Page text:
Page images
PDF
EPUB

Diff'ring in language, manners, or in face,
Might feel themselves allied to all the race.
When Cook-lamented, and with tears as just
As ever mingled with heroick dust,
Steer'd Britain's oak into a world unknown,
And in his country's glory sought his own,
Wherever he found man, to naturo true,
The rights of man were sacred in his view;
He sooth'd with gifts, and greeted with a smile,
The simple native of the new-found isle ;

30
He spurn'd the wretch that slighted or withstood
The tender argument of kindred blood,
Nor would endure that any should control
His freeborn brethren of the southern pole.

But though some nobler minds a law respect, 35 That none shall with impunity neglect, In baser souls unnumber'd evils meet, To thwart its influence and its end defeat. While Cook is lov'd for savage lives he sav'd, See Cortez odious for a world enslav'd !

40 Where wast thou then, sweet Charity! where then Thou tutelary friend of helpless men; Wast thou in monkish cells and nunn'ries found, Or building hospitals on English ground? No.—Mammon makes the world his legatee 45 Through fear, not love : and Heav'n abhors the fee • ' Wherever found, (and all men need thy care,) Nor age nor infancy could find thee there. The hand that slew till it could slay no moro, Was glued to the sword hilt with Indian gore. 50 Their prince, as justly scated on luis throne, As vain imperial Philip on his own, Trick'd out of all his royalty by art, That stripp'd him bare, and broke his honest heart, Died by the sentence of a shaven priest,

55 For scorning what they taught him to detest. How dark the veil that intercepts the blaze Of Heav'n's mysterious purposes and ways •

[merged small][merged small][merged small][ocr errors]

God stood not, though he seem'd to stand, aloof;
And at this hour the conqu’ror feels the proof;
The wreath he won drew down an instant curse,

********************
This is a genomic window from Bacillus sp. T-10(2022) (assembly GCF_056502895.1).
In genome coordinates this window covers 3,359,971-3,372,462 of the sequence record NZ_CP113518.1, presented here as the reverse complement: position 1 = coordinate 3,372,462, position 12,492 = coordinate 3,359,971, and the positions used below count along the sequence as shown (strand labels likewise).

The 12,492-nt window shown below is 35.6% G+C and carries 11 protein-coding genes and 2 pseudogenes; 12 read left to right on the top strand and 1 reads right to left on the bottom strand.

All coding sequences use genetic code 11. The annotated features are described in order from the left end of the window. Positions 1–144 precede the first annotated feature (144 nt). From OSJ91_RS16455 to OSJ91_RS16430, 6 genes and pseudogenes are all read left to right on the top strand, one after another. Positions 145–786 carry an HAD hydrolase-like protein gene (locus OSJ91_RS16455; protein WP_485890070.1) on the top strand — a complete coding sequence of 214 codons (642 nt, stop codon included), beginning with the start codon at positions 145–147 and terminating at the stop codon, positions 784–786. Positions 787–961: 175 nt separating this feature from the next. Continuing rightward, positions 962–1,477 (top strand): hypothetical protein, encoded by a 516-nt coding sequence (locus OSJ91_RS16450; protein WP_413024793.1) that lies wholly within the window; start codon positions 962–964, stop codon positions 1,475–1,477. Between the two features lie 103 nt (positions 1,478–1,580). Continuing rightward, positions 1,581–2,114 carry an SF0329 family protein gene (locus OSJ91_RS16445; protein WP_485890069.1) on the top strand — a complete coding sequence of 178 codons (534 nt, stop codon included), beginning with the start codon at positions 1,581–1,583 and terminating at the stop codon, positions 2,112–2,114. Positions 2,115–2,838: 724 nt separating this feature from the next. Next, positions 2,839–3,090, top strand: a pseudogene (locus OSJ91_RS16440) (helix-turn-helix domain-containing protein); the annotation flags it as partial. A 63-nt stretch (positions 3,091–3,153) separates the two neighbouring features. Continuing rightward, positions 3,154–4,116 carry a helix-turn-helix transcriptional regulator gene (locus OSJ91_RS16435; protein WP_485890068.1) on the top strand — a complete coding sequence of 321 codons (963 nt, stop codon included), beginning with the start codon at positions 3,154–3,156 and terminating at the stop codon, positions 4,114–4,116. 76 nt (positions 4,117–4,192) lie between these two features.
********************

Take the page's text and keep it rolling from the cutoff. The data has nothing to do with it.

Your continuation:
The fretting plague is in the publick purse,
The canker'd spoil corrodes the pining state,
Starv'd by that indolence their mines create.

O could their ancient Incas rise again,
How would they take up Israel's taunting strain !
Art thou too fall'n, Iberia ? Do we see
The robber and the murderer weak as we ?
Thou, that hast wasted earth, and dar'd despise
Alike the wrath and mercy of the skies,
Thy pomp is in the grave, thy glory laid
Low in the pits thine avarice has made.
We come with joy from our eternal rest,
To see th’ oppressor in his turn oppress'd.
Art thou the god, the thunder of whose hand
Rollid over all our desolated land,
Shook principalities and kingdoms down,
And made the mountains tremble at his frown?
The sword shall light upon thy boasted pow'rs,
And waste them, as thy sword has wasted ours.
'Tis thus Omnipotcnce his law fulfils,
And Vengeance executes what Justice wills.

Again-the band of commerce was design'd
T'associate all the branches of mankind.;
And if a boundless plenty be the robe,
Trade is the golden girdle of the globe.
Wise to promote whatever end he means,
God opens fruitful nature's various scenes .
Each climate needs what other climes produce,
And offers something to the gen’ral use;
No land but listens to the common call,
And in return receives supply from all.
This genial intercourse, and mutual aid,
Cheers what were else a universa! shade,
Calls nature from her ivy-mantled den,
And softens human rock-work into men.

80

83

90

95

Ingenious Art, with her expressive face,
Steps forth to fashion and refine the race ;
Not only fills necessity's demand,
But overcharges her capacious hand:

100
Capricious taste itself can crave no more
Than she supplies from her abounding store.
She strikes out all that luxury can ask,
And gains new vigour at her endless task.
Her's is the spacious arch, the shapely spire, 105
The painter's pencil, and the poet's lyre ;
From her the canvass borrows light and share,
And verse, more lasting, hues that never fade.
She guides the finger o'er the dancing keys,
Gives difficulty all the grace of ease,

110 And pours a torrent of sweet notes around, Fast as the thirsting ear can drink the sound.

These are the gifts of Art, and Art thrives most
Where Commerce has enrich'd the busy coast.